Fascinating interview with Robert Pollin, a professor of economics at the University of Massachusetts-Amherst and founding co-director of its Political Economy Research Institute (PERI), quite persuasively debunking the persistent myth in American political discourse that the military is an essential driving force in the U.S. economy and a vital necessity for the development of innovative commercial technologies.
In the first part, the contention that it was WWII that ended the 1930s Depression and its present corollary that expansion of the war in Afghanistan may likewise have a beneficial stimulative economic effect is examined. According to Pollin, it’s not so much a question of whether war itself is effective means of boosting the economy (quite the contrary according to the statistical analysis), but that it’s the only thing that seems capable of generating the kind of bi-partisan political will to engage in massive, albeit inefficient, deficit spending.
In the second part of the interview, Pollin expands on his assertion that the money being generously funneled into military expenditures would actually produce better economic outcomes if they were invested in domestic social programs (e.g., education, healthcare, etc.), infrastructure development and innovative research programs. Unfortunately, such forms of public spending are conventionally regarded with derision as wasteful expressions of “big government” whereas, through some schizophrenic intellectual legerdemain, military expenditures are viewed as necessary investments made by a distinct entity that are absolutely vital to national security, etc. (even though it’s indisputably just another creature of government)
The irony of course, as pointed out by Pollin, is that the development of new technologies within the framework of the military-industrial complex circumvents all the usual rigors of the vaunted “free-market” through the closed loop of the military procurement process that practically guarantees a highly profitable return on investment for even the most harebrained, massively unproductive, and grotesquely wasteful schemes.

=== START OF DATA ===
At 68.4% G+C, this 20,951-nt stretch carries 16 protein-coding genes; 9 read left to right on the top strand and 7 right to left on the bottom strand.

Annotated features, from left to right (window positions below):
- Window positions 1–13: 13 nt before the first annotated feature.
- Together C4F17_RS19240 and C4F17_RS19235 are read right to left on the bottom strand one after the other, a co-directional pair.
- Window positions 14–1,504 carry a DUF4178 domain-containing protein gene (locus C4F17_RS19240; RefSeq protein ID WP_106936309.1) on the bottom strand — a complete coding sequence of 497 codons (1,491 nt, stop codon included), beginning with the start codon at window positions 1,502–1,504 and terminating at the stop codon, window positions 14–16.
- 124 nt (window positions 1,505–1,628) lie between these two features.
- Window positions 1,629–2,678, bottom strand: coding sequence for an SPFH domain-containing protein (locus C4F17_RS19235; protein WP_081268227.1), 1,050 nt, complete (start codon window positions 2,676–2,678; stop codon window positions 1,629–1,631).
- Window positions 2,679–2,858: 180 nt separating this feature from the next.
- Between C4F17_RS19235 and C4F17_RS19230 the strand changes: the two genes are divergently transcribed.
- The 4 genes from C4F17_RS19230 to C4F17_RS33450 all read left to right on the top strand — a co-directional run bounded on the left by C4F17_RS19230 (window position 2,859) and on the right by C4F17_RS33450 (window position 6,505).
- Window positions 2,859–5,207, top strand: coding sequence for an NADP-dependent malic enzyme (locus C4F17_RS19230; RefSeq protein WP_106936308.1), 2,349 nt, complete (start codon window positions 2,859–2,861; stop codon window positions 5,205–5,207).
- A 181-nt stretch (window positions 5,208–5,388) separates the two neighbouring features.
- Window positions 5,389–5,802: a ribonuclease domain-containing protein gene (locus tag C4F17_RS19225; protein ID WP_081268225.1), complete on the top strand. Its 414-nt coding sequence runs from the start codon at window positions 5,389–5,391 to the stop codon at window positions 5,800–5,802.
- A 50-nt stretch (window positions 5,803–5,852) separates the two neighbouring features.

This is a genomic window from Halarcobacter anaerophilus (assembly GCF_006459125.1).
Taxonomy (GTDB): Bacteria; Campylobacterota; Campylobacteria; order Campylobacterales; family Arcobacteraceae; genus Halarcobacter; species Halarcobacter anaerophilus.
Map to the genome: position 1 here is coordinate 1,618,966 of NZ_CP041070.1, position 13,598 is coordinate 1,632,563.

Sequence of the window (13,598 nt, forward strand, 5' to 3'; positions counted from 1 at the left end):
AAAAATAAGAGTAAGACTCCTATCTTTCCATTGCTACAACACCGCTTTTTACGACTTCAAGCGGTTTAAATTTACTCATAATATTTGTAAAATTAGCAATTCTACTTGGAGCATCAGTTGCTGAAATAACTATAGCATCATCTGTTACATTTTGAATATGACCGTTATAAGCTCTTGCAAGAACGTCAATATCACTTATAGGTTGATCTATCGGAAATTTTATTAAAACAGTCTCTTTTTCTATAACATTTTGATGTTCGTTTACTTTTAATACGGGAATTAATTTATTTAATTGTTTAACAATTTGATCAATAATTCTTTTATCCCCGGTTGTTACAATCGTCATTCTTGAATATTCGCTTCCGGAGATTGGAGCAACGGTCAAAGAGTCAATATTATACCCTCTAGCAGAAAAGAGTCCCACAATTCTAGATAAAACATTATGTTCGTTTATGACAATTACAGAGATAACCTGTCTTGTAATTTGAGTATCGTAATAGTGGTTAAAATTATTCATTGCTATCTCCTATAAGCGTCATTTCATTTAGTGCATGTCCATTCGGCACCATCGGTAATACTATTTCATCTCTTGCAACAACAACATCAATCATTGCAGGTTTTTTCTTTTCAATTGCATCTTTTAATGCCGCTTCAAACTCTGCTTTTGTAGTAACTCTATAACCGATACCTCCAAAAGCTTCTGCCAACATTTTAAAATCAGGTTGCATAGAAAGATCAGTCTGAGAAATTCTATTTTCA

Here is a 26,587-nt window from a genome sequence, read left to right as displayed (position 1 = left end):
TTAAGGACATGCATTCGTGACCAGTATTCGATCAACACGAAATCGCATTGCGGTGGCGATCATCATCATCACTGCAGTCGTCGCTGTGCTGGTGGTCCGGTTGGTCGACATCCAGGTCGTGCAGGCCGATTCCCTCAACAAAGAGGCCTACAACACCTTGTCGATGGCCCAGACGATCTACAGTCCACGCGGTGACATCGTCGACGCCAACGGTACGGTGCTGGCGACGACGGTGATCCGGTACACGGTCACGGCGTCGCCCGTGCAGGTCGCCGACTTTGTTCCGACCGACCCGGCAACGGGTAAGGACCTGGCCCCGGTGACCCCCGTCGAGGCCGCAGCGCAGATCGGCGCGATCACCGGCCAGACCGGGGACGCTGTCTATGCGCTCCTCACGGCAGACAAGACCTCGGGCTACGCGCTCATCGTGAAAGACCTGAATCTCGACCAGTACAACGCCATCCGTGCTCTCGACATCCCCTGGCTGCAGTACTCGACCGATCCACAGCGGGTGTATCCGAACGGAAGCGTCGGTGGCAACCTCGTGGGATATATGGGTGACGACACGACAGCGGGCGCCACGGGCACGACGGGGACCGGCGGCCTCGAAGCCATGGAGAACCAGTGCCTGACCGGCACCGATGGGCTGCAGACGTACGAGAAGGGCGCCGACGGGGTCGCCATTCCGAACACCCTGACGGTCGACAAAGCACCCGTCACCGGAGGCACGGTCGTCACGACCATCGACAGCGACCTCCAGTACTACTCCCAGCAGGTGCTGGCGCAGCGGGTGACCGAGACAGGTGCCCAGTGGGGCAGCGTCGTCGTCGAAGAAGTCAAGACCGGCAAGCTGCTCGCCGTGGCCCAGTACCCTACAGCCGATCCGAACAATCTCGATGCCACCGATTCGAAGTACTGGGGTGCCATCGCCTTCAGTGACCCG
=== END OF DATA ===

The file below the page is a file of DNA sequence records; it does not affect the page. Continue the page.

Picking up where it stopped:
Arabs are the most maligned group in the history of Hollywood — so says Dr. Jack Shaheen, noted media critic, author and presenter of the 2007 documentary film produced by the Media Education Foundation, Reel Bad Arabs: How Hollywood Vilifies a People.
Reel Bad Arabs dissects a slanderous aspect of cinematic history that has run virtually unchallenged from the earliest days of silent film to today’s biggest Hollywood blockbusters. The film explores a long line of degrading images of Arabs — from Bedouin bandits and submissive maidens to sinister sheikhs and gun-wielding terrorists — along the way offering devastating insights into the origin of these stereotypic images, their development at key points in U.S. history, and why they matter so much today.
Shaheen shows how the persistence of these images over time has served to naturalize prejudicial attitudes toward Arabs and Arab culture, in the process reinforcing a narrow view of individual Arabs and the effects of specific US domestic and international policies on their lives. By inspiring critical thinking about the social, political, and basic human consequences of leaving these Hollywood caricatures unexamined, the film challenges viewers to recognize the urgent need for counter-narratives that do justice to the diversity and humanity of Arab people and the reality and richness of Arab history and culture.